Egypt’s President Mohamed Morsi has said that the polarised state of the country’s politics was threatening democracy and could plunge the nation into chaos.
In an address to the nation from Cairo on Wednesday, he acknowledged that he made errors but also blamed unspecified “enemies of Egypt” for damaging the democratic system that sprung out of the uprising of 2011.
“Political polarisation and conflict has reached a stage that threatens our nascent democratic experience and threatens to put the whole nation in a state of paralysis and chaos,” said Morsi.
“The enemies of Egypt have not spared effort in trying to sabotage the democratic experience,” he added.
Hours before his speech, clashes between Morsi supporters and opponents killed at least one and injured about 230 people in the city of Mansoura, north of Cairo where Islamist supporters clashed with their opponents.
Earlier in the day, Egyptian military brought in reinforcements of troops and armour to bases near Egyptian cities ahead of expected June 30 protests, which will mark a year since Morsi took office.
‘I have made mistakes’
The speech began promptly as scheduled, when Morsi, from the Muslim Brotherhood, offered greetings ahead of the major Islamic holiday of Ramadan, starting in about two weeks.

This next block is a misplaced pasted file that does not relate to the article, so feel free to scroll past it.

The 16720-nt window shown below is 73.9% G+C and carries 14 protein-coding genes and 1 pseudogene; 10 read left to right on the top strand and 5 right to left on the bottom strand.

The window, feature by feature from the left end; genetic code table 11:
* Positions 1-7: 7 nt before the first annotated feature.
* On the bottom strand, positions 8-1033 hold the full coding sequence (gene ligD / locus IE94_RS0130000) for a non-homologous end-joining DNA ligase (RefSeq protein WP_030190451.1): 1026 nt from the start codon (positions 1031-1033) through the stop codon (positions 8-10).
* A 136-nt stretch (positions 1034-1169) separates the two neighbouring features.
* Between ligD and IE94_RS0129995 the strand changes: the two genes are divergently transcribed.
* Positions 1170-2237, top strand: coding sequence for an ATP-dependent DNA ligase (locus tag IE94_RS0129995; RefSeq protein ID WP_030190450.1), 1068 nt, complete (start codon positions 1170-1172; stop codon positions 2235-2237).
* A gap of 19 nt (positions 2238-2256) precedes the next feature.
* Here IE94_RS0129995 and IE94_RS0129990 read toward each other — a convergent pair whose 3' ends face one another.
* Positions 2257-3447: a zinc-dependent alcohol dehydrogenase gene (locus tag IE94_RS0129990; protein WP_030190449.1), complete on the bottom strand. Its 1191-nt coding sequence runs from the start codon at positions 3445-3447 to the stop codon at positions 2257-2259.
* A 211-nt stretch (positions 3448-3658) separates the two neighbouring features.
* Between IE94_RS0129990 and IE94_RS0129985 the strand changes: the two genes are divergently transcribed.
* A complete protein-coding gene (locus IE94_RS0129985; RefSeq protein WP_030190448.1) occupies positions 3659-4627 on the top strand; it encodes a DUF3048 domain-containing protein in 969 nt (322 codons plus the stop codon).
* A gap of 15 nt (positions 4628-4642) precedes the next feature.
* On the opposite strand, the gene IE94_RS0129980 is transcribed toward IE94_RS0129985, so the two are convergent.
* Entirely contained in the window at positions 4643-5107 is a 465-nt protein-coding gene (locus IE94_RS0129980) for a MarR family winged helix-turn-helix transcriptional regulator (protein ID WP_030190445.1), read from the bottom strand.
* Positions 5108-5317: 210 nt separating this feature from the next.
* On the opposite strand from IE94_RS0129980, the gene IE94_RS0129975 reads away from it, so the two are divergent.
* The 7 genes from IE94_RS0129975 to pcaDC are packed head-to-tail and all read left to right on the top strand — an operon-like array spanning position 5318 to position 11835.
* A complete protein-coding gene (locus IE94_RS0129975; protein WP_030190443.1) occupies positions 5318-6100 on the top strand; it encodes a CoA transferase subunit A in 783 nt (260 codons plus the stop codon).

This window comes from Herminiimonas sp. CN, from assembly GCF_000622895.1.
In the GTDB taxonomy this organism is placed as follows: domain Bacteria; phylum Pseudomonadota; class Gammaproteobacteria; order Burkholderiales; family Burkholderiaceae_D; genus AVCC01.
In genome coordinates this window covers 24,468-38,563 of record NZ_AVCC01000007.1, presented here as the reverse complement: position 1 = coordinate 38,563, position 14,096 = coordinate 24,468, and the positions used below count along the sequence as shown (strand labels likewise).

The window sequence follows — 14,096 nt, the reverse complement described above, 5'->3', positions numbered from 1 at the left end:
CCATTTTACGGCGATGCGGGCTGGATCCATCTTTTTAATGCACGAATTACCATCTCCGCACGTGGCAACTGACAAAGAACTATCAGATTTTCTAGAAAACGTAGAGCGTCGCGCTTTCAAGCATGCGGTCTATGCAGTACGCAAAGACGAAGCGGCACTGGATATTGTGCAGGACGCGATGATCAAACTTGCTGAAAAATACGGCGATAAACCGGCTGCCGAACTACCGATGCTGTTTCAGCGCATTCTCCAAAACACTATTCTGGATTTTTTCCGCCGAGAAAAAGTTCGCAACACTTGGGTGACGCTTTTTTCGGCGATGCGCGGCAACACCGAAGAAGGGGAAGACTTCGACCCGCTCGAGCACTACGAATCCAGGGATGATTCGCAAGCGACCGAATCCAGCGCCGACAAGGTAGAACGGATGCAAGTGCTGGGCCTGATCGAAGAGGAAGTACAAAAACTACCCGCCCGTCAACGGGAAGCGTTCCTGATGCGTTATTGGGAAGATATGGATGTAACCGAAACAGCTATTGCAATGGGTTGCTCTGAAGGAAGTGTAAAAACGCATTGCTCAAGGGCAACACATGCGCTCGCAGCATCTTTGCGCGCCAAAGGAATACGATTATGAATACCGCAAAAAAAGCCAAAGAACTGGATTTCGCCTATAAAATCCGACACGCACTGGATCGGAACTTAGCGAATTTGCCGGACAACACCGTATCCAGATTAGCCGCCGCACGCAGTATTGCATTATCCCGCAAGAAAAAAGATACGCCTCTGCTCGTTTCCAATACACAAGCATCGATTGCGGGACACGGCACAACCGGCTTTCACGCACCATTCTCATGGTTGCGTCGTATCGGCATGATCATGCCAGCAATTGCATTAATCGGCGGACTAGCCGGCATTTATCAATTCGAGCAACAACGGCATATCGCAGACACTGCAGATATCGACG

“I stand before you as an Egyptian citizen, not as the holder of an office, who is fearful for his country,” he said before saying he would review his first year in office.
“Today, I present an audit of my first year, with full transparency, along with a road map. Some things were achieved and others not,” Morsi said, without elaborating. “I have made mistakes on a number of issues.”
At one point, Morsi apologised for fuel shortages which have caused long lines at gas stations and have increased frustration and anger at the government. He also apologised to the nation’s youth for not doing enough to involve them in the new political system and ordered cabinet ministers and provincial governors to appoint assistants under the age of 40.
Thousands of anti-Morsi demonstrators gathered in Cairo’s Tahrir Square, which played a key role in the 2011 revolution, to watch the speech.
Those organising protests for Sunday – the anniversary of Morsi’s inauguration – say he must go because he has mismanaged the country, given a monopoly on decision-making to the Muslim Brotherhood and his Islamist allies and has encroached on the judiciary.